It's November 2004, and a group of Marines called the Lava Dogs of the First Battalion,Third Marine Regiment, stationed in Fallujah, Iraq, are about to clear a room in an abandoned home when they hear a suspicious sound. Instead of immediately shooting, which could save their lives if an enemy were in the other room, the Marines just listen. They hear something small sniffing and clicking around the old home. Before anyone can shoot, they notice what it is: a puppy. From Baghdad, With Love: A Marine, the War, and a Dog Named Lava by Lieutenant Colonel Jay Kopelman is the story of what happens to a puppy who attaches himself to a group of Marines.
The University of Mary Washington's 2012 Chappell Great Lives Lecture Series continues on Tuesday, April 3, with a lecture on J.E.B. Stuart by Emory Thomas, author of Bold Dragoon: The Life of J.E.B. Stuart.
James Ewell Brown “Jeb” Stuart was the most famous Confederate cavalryman of the Civil War — and one of its most dashing figures. Born in Virginia and educated at West Point, he was a trusted associate of Robert E. Lee, leading the Army of Northern Virginia’s cavalry in important battles including Antietam, Fredericksburg, Chancellorsville, and the Wilderness – as well as Gettysburg, where his actions proved controversial. His death in Richmond in spring 1864 marked the decline of the superiority of the Confederate horse during the war. Emory M. Thomas is Regents Professor of History Emeritus at the University of Georgia, a long-time member of the history department faculty, and the author of eight books, including authoritative biographies of Lee and Stuart.
All lectures in the university's Great Lives series are free and open to the public.
For more about the life of J.E.B. Stuart check out these resources from the Central Rappahannock Regional Library.
There was more than one wide-scale genocide in the 20th century. In 1916, the Turkish Minister of the Interior Talaat Pasha sent a letter to the government of Aleppo in Syria reminding them that all Armenians living in Turkey were be destroyed completely: “An end must be put to their existence, however criminal the measures taken may be, and no regard must be paid to either age or sex nor to conscientious scruples.” It was an order that was to be echoed by Adolph Hitler in 1939 in pursuing the end of “the Polish-speaking race.” Hitler added, “After all, who remembers today the extermination of the Armenians?”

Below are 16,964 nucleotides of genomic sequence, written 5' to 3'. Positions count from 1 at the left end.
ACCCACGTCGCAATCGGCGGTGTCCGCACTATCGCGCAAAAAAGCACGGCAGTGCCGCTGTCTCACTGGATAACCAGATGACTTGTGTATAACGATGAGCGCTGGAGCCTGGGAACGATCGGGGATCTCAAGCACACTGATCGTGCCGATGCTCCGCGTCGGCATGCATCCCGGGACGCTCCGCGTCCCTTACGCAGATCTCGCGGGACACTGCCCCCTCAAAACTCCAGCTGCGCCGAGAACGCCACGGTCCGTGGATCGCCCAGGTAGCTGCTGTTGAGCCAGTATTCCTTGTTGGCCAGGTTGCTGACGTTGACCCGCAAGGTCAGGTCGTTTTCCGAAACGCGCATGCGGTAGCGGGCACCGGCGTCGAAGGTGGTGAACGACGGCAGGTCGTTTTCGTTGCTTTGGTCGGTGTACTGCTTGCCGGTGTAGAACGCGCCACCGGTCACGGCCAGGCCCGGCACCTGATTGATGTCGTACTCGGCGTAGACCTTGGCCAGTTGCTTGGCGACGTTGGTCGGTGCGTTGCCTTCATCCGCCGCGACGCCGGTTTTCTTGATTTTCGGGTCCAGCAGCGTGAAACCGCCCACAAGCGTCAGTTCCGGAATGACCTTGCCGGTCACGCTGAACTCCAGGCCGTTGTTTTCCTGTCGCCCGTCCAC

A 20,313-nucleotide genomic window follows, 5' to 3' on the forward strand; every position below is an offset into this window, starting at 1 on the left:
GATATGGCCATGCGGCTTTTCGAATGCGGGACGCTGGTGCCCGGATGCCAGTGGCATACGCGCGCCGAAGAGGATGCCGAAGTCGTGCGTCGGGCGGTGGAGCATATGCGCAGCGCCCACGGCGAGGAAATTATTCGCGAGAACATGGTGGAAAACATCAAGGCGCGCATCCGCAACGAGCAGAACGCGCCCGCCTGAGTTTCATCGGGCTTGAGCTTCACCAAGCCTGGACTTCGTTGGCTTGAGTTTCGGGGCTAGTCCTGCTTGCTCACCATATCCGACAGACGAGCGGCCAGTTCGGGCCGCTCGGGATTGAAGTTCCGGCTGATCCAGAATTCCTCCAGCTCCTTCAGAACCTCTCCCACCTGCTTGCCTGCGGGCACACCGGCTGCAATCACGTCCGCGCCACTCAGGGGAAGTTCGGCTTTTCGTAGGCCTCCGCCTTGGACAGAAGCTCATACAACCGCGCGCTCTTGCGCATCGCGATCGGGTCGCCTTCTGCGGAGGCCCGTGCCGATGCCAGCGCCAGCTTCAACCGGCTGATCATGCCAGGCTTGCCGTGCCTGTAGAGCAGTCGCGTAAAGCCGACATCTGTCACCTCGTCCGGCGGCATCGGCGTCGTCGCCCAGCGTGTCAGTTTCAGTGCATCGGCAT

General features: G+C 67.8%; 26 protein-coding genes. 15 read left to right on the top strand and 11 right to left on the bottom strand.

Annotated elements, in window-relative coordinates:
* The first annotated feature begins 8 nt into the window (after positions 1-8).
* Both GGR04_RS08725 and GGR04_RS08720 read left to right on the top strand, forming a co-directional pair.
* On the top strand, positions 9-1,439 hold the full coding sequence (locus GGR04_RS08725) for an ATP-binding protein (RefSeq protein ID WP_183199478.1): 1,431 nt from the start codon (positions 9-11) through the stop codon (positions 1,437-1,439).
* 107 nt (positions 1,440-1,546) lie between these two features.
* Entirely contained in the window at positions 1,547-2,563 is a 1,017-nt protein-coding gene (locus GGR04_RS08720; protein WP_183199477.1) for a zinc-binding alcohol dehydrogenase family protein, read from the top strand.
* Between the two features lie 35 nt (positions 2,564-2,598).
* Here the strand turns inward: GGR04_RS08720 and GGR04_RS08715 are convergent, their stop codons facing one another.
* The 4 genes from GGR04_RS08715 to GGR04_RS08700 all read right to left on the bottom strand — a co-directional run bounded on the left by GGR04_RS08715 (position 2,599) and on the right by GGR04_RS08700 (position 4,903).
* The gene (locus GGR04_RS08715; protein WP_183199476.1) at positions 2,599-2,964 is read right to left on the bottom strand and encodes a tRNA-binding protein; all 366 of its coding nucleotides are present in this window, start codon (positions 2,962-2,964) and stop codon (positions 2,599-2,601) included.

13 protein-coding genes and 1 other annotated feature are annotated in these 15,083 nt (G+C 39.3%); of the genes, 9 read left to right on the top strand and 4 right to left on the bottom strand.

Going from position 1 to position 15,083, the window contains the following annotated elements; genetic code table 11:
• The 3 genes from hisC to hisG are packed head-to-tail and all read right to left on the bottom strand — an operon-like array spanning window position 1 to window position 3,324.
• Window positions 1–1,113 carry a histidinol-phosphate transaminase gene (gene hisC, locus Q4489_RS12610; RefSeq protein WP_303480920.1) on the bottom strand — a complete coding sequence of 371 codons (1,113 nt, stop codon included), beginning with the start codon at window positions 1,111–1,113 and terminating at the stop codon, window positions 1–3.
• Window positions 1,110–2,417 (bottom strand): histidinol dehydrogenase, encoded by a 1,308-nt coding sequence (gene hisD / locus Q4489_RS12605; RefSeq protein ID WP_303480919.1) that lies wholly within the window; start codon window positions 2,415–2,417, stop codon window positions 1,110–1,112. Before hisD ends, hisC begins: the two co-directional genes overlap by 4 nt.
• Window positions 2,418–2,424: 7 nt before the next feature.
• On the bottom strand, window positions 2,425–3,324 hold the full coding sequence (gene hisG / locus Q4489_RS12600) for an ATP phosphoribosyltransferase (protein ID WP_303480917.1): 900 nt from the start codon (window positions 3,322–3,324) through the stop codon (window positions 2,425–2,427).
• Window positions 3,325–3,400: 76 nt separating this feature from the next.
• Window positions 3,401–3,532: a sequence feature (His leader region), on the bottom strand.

Beginning April 2, 2012, the National Archives will provide access to the images of the 1940 U.S. Federal census for the very first time. Unlike previous census years, the images of the 1940 U.S. Federal Census will be made available as free digital images at http://1940census.archives.gov. Genealogists have waited for this day for years and are eager to get a first look.
"Cultivating Community" is a community-wide program designed to share information in the Fredericksburg region about farm-to-table and sustainable food communities. These web sites support those goals by exploring how you can assess the sustainability of your community and your home, finding locally grown foods or growing your own, cooking, and sustainable gardening.
Community Sustainability Assessment: gen.ecovillage.org/activities/csa/English
A comprehensive checklist that anyone can complete to get a basic idea of how sustainable their community is. While it requires good knowledge of the life-styles, practices and features of the community, it does not require research, calculation and detailed quantification. This assessment takes about three hours for an individual to complete, or a series of sessions if done as a group experience by community members.
Every April organizations across Virginia band together for Child Abuse Prevention month to reinforce the message, "There is No Excuse for Child Abuse." The library is once again sponsoring the regional Pinwheel Partnership for Child Abuse Prevention (PPCAP) and this year is meeting the 2012 Pinwheel Partners Challenge, working to promote a healthy, safe and nurturing environment for all children.
To this end, the library will be distributing blue ribbons to the community to wear throughout the month of April and is sponsoring a dress-down day for staff to increase awareness of this important issue. All year long library storytimes and other children's programs reinforce the message that kids are special.